Twenty-five years ago, Nebraska played ranked teams back-to-back in nationally televised games at Memorial Stadium, and though only the second was at night, the first ended at about 6:15 p.m., five days after daylight savings time ended and so was played under the lights.
The late afternoon was overcast, with drizzle that turned to light rain. And the next year’s Husker media guide recap of the game described it as having been played “on a cold rainy night.”
The opponents, Colorado and Kansas, weren’t both in the top 10 either, as is the case this season. But they were ranked, Colorado No. 8 in the Associated Press poll, Kansas No. 13. Nebraska was tied at No. 8 with Colorado, the first up, then ranked No. 7 when Kansas came to town.
I remember heading back to the Lincoln Journal and Star, just down 10th Street from the stadium, late in the fourth quarter of the Kansas game, with the Huskers leading 49-7. There was no doubt about the game’s outcome, and the newspaper deadline was such I wanted to start my Sunday column.
The column mentioned my early exit, drawing some reader criticism the next week: How could I not stay and watch the lower-unit Huskers, who had worked so hard in practice?
Such were Husker fan concerns 25 years ago. You probably don’t need to be reminded.
The focus here, however, is the Colorado game the week before, and not the fact that John Parrella, Nebraska’s defensive line coach, led the Huskers with five tackles, including three sacks.
Colorado quarterbacks Koy Detmer and Kordell Stewart were sacked five times in all. Detmer, a freshman, started in place of Stewart, who had been slowed by injury. Before leaving the game late in the third quarter, Detmer threw three interceptions and lost a fumble, one of three the Buffaloes lost.
Nebraska, which didn’t turn over the ball, ran 92 plays and finished just 10 seconds short of 43 minutes in time of possession. Of those 92 plays, 77 were runs, by 12 players.
Right guard Will Shields was among those 12. His carry, a Coach Tom Osborne trick, is the subject here, though as with the complaints about my leaving the Kansas game early, the Colorado game, a 52-7 victory, included much of what Husker fans bring up these days.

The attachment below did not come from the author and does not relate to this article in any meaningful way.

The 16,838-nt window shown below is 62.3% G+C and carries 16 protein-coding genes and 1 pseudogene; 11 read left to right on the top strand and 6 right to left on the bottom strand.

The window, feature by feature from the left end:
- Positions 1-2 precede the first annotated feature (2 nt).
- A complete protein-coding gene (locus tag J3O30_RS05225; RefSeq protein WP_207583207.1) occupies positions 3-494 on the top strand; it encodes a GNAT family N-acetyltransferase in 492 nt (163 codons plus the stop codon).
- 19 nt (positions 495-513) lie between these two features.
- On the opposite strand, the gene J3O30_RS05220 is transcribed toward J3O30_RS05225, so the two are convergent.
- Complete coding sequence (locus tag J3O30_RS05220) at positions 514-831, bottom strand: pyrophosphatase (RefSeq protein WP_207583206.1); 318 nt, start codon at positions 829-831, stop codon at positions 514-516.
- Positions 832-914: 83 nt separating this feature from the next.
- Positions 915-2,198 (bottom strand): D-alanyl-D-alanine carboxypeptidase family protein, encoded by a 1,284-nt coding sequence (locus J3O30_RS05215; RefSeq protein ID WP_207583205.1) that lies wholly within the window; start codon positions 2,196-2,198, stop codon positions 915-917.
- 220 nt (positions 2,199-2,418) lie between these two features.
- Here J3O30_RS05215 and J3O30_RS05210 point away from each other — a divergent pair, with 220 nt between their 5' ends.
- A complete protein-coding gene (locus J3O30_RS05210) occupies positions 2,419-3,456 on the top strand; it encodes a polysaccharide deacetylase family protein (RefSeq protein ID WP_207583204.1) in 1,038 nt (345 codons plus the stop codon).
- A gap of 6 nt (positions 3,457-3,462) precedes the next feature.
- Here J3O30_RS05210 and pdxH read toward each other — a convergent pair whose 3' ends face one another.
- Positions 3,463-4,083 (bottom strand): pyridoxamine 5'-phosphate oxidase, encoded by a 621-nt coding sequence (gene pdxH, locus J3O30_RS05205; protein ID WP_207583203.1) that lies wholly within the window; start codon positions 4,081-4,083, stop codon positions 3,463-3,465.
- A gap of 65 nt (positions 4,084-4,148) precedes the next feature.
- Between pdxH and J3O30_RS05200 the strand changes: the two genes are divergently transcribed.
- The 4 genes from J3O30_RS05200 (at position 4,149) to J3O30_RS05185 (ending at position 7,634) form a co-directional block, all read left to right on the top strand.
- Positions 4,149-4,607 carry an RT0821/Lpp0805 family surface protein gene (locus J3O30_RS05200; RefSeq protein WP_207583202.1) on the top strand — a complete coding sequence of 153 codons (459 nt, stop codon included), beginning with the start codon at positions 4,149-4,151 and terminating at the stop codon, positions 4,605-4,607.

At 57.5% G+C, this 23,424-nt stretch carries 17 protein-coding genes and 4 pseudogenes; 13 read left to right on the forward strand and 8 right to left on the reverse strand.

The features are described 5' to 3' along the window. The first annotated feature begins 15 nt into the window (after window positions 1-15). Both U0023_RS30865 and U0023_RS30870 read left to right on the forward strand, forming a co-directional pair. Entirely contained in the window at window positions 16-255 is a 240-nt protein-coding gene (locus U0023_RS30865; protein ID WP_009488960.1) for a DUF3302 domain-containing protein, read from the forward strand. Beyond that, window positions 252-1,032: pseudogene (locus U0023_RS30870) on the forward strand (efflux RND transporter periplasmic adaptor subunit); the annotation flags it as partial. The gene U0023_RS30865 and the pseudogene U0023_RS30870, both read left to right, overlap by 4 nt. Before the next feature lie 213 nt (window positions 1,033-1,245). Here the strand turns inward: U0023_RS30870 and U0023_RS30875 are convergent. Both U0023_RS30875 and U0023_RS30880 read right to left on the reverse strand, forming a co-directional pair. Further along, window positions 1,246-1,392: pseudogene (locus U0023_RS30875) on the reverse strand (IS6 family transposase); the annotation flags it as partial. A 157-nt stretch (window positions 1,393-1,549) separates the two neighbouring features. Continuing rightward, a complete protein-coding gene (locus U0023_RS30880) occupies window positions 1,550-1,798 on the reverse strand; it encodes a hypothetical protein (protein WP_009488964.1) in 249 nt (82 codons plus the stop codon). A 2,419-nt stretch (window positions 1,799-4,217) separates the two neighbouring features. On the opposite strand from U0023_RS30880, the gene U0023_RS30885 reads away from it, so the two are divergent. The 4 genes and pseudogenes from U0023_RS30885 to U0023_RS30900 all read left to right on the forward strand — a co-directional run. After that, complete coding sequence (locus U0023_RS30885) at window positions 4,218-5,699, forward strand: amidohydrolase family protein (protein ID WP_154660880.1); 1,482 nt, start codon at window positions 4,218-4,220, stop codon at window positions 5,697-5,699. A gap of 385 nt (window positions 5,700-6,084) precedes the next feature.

Nebraska rushed for 373 yards while limiting the Buffaloes to a rushing net of 8 yards on 22 carries.
Colorado’s pass-oriented offense fell victim to the uncertainty of Midwest weather – the game was played on Oct. 31 – Happy Halloween. “For this climate, you’ve still got to be able to jam it at people some,” Osborne was quoted in the Omaha World-Herald afterward.
Some, or in the Huskers’ case, a lot.
Shields’ carry came on the “fumbleroosky.” The ball was dropped on the ground immediately after being snapped, as if fumbled, and picked up by the guard.
Nebraska ran it twice against Oklahoma at Norman in 1979, the first time by left guard John Havekost for an 11-yard gain, the second time by right guard Randy Schleusener for 15 yards and a touchdown with 4:43 remaining. Even so, the Sooners won 17-14.
Because of the “fumbleroosky” touchdown run, Schleusener was described in the 1980 Nebraska media guide as “probably the most famous guard in college football for the 1980 season.”
Right guard Dean Steinkuhler ran the “fumbleroosky” for 19 yards and a touchdown in the second quarter of the 31-30 loss to Miami in the 1984 Orange Bowl game.
Steinkuhler won both the Lombardi Award and Outland Trophy that season.
Shields, also a right guard, won the Outland Trophy in 1992, though as with Steinkuhler not for his ball-carrying ability. The 6-foot-1, 305-pound Shields gained 16 yards to the Colorado 5-yard line to set up a touchdown near the end of the first half.
Because of difficulty officiating the “fumbleroosky,” which Oklahoma ran twice in a loss to Nebraska in 1989, the NCAA changed the rules following the 1992 season, effectively making it illegal.
Mike is in his 40th year covering Husker athletics, after seven years of community-college teaching. He has written and edited a dozen books, all on Nebraska football except one, a brief history of Husker basketball. He previously wrote for the Lincoln Journal and Star and Huskers Illustrated. He enjoys music, from the Grateful Dead and Jack Johnson to Van Morrison, Bob Wills, Glenn Miller and pretty much anyone else.